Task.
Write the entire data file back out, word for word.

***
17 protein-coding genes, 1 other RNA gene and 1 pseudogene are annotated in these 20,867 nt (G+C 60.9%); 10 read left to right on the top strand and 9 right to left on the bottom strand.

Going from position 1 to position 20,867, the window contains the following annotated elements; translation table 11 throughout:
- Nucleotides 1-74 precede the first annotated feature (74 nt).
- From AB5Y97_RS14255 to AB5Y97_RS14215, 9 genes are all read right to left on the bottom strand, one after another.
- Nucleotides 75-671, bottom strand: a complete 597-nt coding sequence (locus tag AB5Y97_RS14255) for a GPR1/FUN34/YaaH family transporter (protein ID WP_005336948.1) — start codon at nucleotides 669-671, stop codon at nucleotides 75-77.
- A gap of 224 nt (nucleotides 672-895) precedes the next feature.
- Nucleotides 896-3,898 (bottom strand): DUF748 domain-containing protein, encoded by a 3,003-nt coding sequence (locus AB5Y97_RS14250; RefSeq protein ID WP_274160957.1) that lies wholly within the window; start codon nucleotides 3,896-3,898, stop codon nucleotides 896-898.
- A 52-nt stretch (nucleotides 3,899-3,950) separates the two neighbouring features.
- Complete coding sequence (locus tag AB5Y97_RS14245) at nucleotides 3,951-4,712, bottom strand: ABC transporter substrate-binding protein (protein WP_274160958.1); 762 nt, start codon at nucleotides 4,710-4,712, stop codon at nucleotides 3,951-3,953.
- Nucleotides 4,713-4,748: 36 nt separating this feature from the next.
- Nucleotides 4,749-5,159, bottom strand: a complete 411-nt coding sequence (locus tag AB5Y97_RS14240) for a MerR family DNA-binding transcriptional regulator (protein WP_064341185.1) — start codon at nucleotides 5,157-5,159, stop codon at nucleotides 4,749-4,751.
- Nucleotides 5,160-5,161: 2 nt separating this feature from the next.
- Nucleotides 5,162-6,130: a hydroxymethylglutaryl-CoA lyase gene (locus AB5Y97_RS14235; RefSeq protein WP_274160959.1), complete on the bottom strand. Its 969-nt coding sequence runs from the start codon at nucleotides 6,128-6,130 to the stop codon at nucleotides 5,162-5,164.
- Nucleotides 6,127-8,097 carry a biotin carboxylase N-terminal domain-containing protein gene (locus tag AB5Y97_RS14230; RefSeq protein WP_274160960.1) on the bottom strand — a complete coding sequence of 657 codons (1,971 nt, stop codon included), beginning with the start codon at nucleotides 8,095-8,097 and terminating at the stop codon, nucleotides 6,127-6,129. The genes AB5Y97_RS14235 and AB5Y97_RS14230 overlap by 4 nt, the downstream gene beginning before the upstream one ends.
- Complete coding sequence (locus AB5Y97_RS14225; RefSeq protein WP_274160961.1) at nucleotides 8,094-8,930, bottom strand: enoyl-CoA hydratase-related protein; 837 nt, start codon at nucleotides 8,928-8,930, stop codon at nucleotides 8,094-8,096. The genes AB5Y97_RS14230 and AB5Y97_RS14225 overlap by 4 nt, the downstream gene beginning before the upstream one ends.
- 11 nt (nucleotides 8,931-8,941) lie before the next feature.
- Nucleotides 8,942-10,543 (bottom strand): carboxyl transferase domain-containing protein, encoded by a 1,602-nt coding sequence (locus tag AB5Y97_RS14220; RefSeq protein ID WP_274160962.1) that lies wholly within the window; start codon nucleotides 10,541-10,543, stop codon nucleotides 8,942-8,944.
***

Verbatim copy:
17 protein-coding genes, 1 other RNA gene and 1 pseudogene are annotated in these 20,867 nt (G+C 60.9%); 10 read left to right on the top strand and 9 right to left on the bottom strand.

Going from position 1 to position 20,867, the window contains the following annotated elements; translation table 11 throughout:
- Nucleotides 1-74 precede the first annotated feature (74 nt).
- From AB5Y97_RS14255 to AB5Y97_RS14215, 9 genes are all read right to left on the bottom strand, one after another.
- Nucleotides 75-671, bottom strand: a complete 597-nt coding sequence (locus tag AB5Y97_RS14255) for a GPR1/FUN34/YaaH family transporter (protein ID WP_005336948.1) — start codon at nucleotides 669-671, stop codon at nucleotides 75-77.
- A gap of 224 nt (nucleotides 672-895) precedes the next feature.
- Nucleotides 896-3,898 (bottom strand): DUF748 domain-containing protein, encoded by a 3,003-nt coding sequence (locus AB5Y97_RS14250; RefSeq protein ID WP_274160957.1) that lies wholly within the window; start codon nucleotides 3,896-3,898, stop codon nucleotides 896-898.
- A 52-nt stretch (nucleotides 3,899-3,950) separates the two neighbouring features.
- Complete coding sequence (locus tag AB5Y97_RS14245) at nucleotides 3,951-4,712, bottom strand: ABC transporter substrate-binding protein (protein WP_274160958.1); 762 nt, start codon at nucleotides 4,710-4,712, stop codon at nucleotides 3,951-3,953.
- Nucleotides 4,713-4,748: 36 nt separating this feature from the next.
- Nucleotides 4,749-5,159, bottom strand: a complete 411-nt coding sequence (locus tag AB5Y97_RS14240) for a MerR family DNA-binding transcriptional regulator (protein WP_064341185.1) — start codon at nucleotides 5,157-5,159, stop codon at nucleotides 4,749-4,751.
- Nucleotides 5,160-5,161: 2 nt separating this feature from the next.
- Nucleotides 5,162-6,130: a hydroxymethylglutaryl-CoA lyase gene (locus AB5Y97_RS14235; RefSeq protein WP_274160959.1), complete on the bottom strand. Its 969-nt coding sequence runs from the start codon at nucleotides 6,128-6,130 to the stop codon at nucleotides 5,162-5,164.
- Nucleotides 6,127-8,097 carry a biotin carboxylase N-terminal domain-containing protein gene (locus tag AB5Y97_RS14230; RefSeq protein WP_274160960.1) on the bottom strand — a complete coding sequence of 657 codons (1,971 nt, stop codon included), beginning with the start codon at nucleotides 8,095-8,097 and terminating at the stop codon, nucleotides 6,127-6,129. The genes AB5Y97_RS14235 and AB5Y97_RS14230 overlap by 4 nt, the downstream gene beginning before the upstream one ends.
- Complete coding sequence (locus AB5Y97_RS14225; RefSeq protein WP_274160961.1) at nucleotides 8,094-8,930, bottom strand: enoyl-CoA hydratase-related protein; 837 nt, start codon at nucleotides 8,928-8,930, stop codon at nucleotides 8,094-8,096. The genes AB5Y97_RS14230 and AB5Y97_RS14225 overlap by 4 nt, the downstream gene beginning before the upstream one ends.
- 11 nt (nucleotides 8,931-8,941) lie before the next feature.
- Nucleotides 8,942-10,543 (bottom strand): carboxyl transferase domain-containing protein, encoded by a 1,602-nt coding sequence (locus tag AB5Y97_RS14220; RefSeq protein ID WP_274160962.1) that lies wholly within the window; start codon nucleotides 10,541-10,543, stop codon nucleotides 8,942-8,944.